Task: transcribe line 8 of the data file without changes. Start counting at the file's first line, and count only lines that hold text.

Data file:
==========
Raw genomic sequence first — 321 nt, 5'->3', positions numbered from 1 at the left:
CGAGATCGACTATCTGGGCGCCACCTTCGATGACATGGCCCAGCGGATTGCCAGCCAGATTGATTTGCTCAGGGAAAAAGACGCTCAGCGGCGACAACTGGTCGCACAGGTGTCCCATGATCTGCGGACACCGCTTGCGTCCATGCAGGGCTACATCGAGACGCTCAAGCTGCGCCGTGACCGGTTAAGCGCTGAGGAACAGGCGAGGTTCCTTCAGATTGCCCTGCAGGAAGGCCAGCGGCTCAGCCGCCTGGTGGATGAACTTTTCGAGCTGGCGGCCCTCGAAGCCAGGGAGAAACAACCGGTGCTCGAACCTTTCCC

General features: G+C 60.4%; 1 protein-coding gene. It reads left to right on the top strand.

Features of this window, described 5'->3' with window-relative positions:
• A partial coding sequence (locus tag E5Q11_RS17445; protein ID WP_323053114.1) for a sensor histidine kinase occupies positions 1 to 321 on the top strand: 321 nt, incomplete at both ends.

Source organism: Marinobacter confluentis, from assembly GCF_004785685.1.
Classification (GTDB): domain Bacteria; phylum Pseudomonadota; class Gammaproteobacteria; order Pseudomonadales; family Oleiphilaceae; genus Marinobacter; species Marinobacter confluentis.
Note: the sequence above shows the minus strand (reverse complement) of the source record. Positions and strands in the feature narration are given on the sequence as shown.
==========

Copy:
Note: the sequence above shows the minus strand (reverse complement) of the source record. Positions and strands in the feature narration are given on the sequence as shown.